Scientists from the Natural Resources Institute of the University of Greenwich have developed a procedure for eliminating virus infections from cassava.
Cassava is a tuberous root crop that provides food for more than 200 million people in sub-Saharan Africa. Cassava is important because it can be grown all year round and provides valuable food in periods when other food staples are not available. Its edible, starchy roots are a major source of carbohydrate, and it is better equipped than many crops to resist the effects of climate change as it can withstand drought and grow well in poor soils.
All these benefits of cassava have been threatened by two devastating viral diseases; cassava mosaic disease (CMD) and cassava brown streak disease (CBSD) that constantly undermine cassava from reaching its maximum potential in eastern and central Africa. CMD and CBSD together cause losses of up to US$1 billion a year in Africa, and at the farm level they can cause total loss of the crop, with potentially devastating consequences for those who rely on it as a major source of food. CBSD, in particular, can cause complete rotting of the infected roots, making them unfit for consumption or marketing.
Deploying cassava varieties resistant to CBSD is the most sustainable way to control the disease, but they are not available for cultivation in Africa. The use of virus-free, healthy planting material is therefore an important alternative for minimising the impact of CBSD for good crop establishment and high yields.
In order to achieve this, the Bill & Melinda Gates Foundation has funded the project 'New Cassava Varieties and Clean Seed to Combat CBSD and CMD project (5CP)', through the International Institute of Tropical Agriculture in partnership with NRI. In 5CP, Dr Maruthi M N Gowda and his team from NRI are tasked with cleaning the best cassava lines in eastern Africa from viral infections, to provide healthy planting material for cassava growers in Africa.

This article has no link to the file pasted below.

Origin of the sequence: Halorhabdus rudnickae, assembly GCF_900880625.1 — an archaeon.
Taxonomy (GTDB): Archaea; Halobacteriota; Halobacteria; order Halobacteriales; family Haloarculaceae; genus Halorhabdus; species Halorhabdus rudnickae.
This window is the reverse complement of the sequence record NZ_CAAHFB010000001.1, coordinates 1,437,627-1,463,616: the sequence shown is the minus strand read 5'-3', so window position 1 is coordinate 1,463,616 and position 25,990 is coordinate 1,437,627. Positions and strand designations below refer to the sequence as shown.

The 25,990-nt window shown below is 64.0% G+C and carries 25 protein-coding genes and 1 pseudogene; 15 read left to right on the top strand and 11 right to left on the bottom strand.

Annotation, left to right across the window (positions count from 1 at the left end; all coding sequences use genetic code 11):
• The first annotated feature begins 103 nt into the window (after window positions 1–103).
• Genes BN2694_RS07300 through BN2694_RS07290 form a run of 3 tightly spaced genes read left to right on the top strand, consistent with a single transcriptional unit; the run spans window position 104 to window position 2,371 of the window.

To achieve this, a 'virus-indexing' procedure for cleaning cassava lines has been developed at NRI, which involves a combination of protocols for accurate identification of viruses, followed by virus elimination in infected plants. The protocol involves growing disease-infected cassava stem cuttings from Africa in a quarantine glasshouse at NRI and observing them for 3 months for expression of disease symptoms.
Plants free of disease symptoms at this stage are tested to confirm the absence of viruses in a diagnostic assay called 'polymerase chain reaction'. Plants free of viruses are then grown in tissue culture media containing an antiviral agent and are given thermotherapy for the suppression of viruses. The absence of viruses in tissue-cultured plants is further confirmed by additional diagnostic assays after 8 weeks.
Those tissue culture plants free of viruses are certified to be virus-free and are ready to ship back to African partners for further multiplication and subsequent distribution to farmers. On average, one cycle of the virus indexing programme takes 6-8 months. If none of the plants of a particular variety are free from viruses after one cycle, the tissue culture cycle is repeated until clean plants are obtained. For the 5CP project, we have successfully cleaned 28 cassava lines from virus infections during the first cycle, and three additional lines during the second cycle, while two lines that have remained infected with viruses will go through additional cleaning cycles.
In the short term, our aim is to supply virus-free planting material, but we also have a long term aim to save susceptible cassava lines with agronomically superior characteristics from potential extinction from deadly virus infections.